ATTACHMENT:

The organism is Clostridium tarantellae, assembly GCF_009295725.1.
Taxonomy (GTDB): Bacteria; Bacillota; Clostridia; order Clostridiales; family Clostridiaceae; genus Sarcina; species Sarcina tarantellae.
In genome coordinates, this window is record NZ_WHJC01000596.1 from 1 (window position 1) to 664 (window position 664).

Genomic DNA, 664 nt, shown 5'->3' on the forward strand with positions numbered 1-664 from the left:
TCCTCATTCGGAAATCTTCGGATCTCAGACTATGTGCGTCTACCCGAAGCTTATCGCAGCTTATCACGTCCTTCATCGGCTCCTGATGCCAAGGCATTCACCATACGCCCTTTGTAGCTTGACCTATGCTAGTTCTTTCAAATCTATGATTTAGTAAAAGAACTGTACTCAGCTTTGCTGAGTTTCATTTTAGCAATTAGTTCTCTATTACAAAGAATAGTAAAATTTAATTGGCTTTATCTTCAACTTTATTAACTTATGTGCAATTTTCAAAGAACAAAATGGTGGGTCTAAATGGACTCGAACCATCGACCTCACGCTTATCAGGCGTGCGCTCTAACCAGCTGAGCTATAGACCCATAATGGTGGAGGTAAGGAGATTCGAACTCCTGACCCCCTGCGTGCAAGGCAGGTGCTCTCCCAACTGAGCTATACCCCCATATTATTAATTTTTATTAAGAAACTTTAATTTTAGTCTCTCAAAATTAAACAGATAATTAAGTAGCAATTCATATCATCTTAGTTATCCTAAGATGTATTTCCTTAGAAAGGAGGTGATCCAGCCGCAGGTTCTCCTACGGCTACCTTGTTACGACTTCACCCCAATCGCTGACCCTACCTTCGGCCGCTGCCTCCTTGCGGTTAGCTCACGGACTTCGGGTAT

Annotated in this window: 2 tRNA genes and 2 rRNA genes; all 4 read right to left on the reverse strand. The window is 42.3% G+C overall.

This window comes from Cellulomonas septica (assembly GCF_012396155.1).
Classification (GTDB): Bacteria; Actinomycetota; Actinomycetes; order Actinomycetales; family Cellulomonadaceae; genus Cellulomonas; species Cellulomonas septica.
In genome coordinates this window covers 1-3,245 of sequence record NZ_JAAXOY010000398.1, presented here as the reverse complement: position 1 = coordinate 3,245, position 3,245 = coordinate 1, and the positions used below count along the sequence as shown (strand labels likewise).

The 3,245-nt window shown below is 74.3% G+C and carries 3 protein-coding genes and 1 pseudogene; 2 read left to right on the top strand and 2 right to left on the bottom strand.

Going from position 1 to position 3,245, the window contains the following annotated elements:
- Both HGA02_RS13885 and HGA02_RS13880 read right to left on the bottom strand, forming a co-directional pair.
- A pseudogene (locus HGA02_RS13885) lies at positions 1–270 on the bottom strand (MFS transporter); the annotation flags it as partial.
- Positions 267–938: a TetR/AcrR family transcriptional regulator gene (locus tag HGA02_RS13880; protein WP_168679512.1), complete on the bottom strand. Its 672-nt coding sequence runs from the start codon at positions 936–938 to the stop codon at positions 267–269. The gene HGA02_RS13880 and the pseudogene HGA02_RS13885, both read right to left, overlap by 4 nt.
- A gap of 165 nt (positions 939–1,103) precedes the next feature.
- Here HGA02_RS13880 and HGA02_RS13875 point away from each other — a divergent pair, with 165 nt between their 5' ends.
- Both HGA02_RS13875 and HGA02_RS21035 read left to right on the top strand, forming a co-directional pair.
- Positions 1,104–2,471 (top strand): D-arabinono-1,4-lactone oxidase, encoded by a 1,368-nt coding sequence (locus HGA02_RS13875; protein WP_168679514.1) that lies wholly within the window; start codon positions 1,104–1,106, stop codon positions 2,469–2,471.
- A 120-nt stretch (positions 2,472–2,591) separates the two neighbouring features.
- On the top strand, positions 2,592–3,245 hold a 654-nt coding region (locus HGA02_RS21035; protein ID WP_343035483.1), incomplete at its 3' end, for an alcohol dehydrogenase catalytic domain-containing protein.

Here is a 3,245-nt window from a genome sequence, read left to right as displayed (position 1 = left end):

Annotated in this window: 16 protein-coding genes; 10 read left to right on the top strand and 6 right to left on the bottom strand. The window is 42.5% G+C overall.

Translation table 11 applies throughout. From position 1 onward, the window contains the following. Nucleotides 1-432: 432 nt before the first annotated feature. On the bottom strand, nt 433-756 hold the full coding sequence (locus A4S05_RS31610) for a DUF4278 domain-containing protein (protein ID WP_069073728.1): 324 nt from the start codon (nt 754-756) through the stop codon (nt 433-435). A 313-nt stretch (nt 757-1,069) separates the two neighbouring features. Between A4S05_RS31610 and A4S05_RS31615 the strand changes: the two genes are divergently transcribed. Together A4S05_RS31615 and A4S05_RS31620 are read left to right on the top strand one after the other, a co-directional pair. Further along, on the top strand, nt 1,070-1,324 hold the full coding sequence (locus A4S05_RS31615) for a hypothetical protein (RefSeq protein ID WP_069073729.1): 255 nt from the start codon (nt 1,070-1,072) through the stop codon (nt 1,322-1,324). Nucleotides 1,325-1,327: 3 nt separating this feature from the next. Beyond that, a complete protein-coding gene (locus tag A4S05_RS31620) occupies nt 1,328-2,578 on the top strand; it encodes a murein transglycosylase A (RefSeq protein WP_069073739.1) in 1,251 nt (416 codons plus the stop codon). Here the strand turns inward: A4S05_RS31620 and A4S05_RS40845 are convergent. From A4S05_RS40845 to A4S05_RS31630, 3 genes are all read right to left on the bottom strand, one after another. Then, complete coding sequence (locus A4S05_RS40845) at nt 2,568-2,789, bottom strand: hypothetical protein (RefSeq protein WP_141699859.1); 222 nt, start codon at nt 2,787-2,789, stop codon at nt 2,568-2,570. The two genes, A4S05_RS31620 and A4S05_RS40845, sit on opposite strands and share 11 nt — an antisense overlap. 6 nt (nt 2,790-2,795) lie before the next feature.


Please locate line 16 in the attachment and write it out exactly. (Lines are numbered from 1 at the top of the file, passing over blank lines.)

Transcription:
- Here HGA02_RS13880 and HGA02_RS13875 point away from each other — a divergent pair, with 165 nt between their 5' ends.